“SMEs need to check that the software has thorough reporting capabilities and can interface with other software solutions. Of course, it is also important to find out whether the software is locally supported by the vendor or not.”

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Entrepreneur Today

4 Dangers Of Business Under-insurance

A common short-term insurance peril that many SMEs face when submitting a claim following an insured event is the risk of being underinsured.

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Malesela Maupa, Head of Products and Insurer Relationships at FNB Insurance Brokers says, many small business owners mistakenly believe that by merely having a short-term insurance policy in place they are adequately protected against unforeseen events.

“This is technically correct provided that the business is covered for the full replacement value of the items insured. However, in circumstances where the sum insured does not cover the full replacement value or material loss of the item insured, the business is underinsured,” explains Maupa, as he unpacks the dangers of business underinsurance:

1. Financial loss

The most common risk is financial loss on the part of the business. If the business is underinsured or the indemnity period understated, the short-term insurance policy will only pay out the sum insured for the stated indemnity period as stated in the schedule, with the business owner having to provide for the shortfall. This often leads to cash flow challenges, impacting profit margins or rendering it difficult for the business to recover following the financial loss.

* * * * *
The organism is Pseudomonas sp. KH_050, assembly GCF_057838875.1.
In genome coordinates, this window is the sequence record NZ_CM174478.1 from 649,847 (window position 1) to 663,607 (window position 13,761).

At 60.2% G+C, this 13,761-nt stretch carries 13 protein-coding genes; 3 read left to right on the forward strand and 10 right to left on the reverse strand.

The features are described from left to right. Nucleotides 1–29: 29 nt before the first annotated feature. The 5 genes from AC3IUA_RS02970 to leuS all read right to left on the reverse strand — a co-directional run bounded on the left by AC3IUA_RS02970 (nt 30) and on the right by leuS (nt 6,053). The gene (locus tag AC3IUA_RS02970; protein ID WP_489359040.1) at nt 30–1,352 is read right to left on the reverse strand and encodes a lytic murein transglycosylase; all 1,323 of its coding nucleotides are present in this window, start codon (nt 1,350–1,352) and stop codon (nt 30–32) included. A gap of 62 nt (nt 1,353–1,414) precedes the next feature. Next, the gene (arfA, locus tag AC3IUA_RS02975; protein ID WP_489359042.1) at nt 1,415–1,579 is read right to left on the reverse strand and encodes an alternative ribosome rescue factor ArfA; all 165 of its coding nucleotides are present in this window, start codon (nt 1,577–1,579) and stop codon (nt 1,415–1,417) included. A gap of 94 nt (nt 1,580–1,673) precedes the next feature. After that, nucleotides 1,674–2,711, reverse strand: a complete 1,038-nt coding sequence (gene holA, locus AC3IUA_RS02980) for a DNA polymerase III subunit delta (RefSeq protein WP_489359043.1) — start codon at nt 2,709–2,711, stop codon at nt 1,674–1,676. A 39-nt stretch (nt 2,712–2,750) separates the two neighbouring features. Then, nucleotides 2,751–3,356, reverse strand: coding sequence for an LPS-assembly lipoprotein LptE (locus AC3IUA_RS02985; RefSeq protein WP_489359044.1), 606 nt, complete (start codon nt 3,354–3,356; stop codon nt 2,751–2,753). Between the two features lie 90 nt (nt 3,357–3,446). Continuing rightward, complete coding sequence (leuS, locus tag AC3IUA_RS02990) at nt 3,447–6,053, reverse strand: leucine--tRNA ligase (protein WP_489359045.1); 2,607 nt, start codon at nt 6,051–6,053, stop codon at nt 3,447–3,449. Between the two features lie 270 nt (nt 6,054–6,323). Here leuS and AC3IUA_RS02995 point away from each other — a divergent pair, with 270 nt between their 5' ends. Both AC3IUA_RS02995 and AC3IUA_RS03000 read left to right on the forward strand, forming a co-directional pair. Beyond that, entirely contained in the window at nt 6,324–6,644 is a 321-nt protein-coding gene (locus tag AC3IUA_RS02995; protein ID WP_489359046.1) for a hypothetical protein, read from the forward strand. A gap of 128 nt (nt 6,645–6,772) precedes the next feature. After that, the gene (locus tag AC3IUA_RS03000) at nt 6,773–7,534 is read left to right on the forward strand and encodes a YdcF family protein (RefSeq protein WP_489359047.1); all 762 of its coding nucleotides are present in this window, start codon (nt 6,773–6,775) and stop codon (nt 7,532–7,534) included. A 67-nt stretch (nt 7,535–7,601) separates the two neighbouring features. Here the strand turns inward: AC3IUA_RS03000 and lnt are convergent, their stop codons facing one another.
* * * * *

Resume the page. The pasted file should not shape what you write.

2. Reputational damage

Should an underinsured business not have sufficient funds to replace a key business activity or critical component following a loss, this may impact its ability to fulfil its contractual obligations, leading to a loss of business or market share, and irreparable reputational damage in the worst-case scenario.

3. Legal action

A small business also faces the risk of customers or clients taking legal action against it, should it fail to deliver on goods and services following a loss or be unable to honour its financial commitments that they committed to prior to the loss.

4. Survival of the business

A catastrophic event such as fire, which could result in the loss of stock or company equipment and documentation, could threaten the survival of a small business that is not yet fully established, if the business assets are not adequately insured.

Working with an experienced short-term insurance broker or insurer is essential when taking up short-term insurance to ensure that business contents are covered for their full replacement value.

Furthermore, depending on the nature of the business or item insured, the policy should be reviewed on a regular basis to avoid underinsurance as the value of items often change overtime due to fluctuations in economic activity. Where it’s necessary, evaluation certificates need to be kept up to date.

“Lastly, SMEs should ensure that the sum insured does not exceed the replacement value, which would lead to over insurance. Should a business submit a claim following a loss, the insurer would only pay out the replacement value, regardless of the higher sum insured,” concludes Maupa.